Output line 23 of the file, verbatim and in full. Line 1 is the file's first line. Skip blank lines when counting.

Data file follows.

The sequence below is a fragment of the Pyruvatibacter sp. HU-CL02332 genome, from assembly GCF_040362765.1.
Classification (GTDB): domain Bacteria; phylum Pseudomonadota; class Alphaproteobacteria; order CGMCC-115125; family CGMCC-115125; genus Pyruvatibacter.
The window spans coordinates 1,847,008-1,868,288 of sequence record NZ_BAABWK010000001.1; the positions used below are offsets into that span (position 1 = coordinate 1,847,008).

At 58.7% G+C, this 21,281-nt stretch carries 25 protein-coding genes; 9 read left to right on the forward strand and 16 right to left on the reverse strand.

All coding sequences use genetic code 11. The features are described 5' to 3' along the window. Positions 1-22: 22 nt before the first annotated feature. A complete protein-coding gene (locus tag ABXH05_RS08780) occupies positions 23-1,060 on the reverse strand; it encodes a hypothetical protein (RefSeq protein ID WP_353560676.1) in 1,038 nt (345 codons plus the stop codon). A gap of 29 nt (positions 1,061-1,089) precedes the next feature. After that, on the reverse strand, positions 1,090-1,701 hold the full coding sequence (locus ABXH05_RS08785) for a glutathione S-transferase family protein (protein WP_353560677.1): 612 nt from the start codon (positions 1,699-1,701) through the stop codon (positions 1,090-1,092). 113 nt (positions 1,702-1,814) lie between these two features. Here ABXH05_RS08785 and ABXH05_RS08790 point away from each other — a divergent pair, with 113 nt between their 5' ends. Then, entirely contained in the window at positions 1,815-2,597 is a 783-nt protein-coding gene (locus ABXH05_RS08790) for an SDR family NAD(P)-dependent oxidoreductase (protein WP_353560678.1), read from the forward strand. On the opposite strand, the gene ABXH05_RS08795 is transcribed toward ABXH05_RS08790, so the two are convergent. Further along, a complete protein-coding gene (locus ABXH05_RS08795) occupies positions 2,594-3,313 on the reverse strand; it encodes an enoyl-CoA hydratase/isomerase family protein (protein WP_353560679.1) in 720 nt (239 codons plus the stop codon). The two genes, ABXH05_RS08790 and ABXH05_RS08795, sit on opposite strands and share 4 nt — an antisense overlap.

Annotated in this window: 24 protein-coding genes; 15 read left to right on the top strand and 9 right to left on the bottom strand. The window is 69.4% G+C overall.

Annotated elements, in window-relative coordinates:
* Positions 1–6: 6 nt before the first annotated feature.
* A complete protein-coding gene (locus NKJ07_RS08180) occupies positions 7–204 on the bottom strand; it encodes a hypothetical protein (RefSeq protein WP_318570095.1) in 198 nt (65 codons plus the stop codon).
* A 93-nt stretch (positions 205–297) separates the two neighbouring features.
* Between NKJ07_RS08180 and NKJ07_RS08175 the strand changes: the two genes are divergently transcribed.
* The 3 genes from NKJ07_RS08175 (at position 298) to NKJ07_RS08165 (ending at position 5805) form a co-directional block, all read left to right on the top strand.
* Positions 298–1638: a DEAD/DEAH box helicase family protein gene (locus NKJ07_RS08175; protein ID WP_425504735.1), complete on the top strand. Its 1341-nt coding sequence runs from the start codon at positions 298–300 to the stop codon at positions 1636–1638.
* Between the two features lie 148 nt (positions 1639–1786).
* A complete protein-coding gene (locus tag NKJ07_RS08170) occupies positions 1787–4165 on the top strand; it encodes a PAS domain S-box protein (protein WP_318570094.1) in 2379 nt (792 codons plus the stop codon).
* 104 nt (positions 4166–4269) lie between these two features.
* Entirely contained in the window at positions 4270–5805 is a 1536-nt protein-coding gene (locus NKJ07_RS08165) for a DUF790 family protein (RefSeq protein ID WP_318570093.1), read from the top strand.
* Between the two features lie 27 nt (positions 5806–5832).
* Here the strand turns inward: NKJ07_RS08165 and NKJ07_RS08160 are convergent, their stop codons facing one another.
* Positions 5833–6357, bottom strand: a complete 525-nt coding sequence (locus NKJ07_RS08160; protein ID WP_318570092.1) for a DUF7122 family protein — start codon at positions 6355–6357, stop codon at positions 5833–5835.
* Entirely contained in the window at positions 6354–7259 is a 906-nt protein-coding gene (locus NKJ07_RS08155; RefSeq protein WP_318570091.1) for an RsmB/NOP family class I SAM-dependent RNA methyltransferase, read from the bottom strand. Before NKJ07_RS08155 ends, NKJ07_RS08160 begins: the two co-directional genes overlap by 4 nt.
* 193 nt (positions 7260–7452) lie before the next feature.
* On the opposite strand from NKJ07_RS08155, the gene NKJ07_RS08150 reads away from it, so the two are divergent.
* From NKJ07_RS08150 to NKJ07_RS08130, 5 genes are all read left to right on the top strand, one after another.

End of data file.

* On the opposite strand from NKJ07_RS08155, the gene NKJ07_RS08150 reads away from it, so the two are divergent.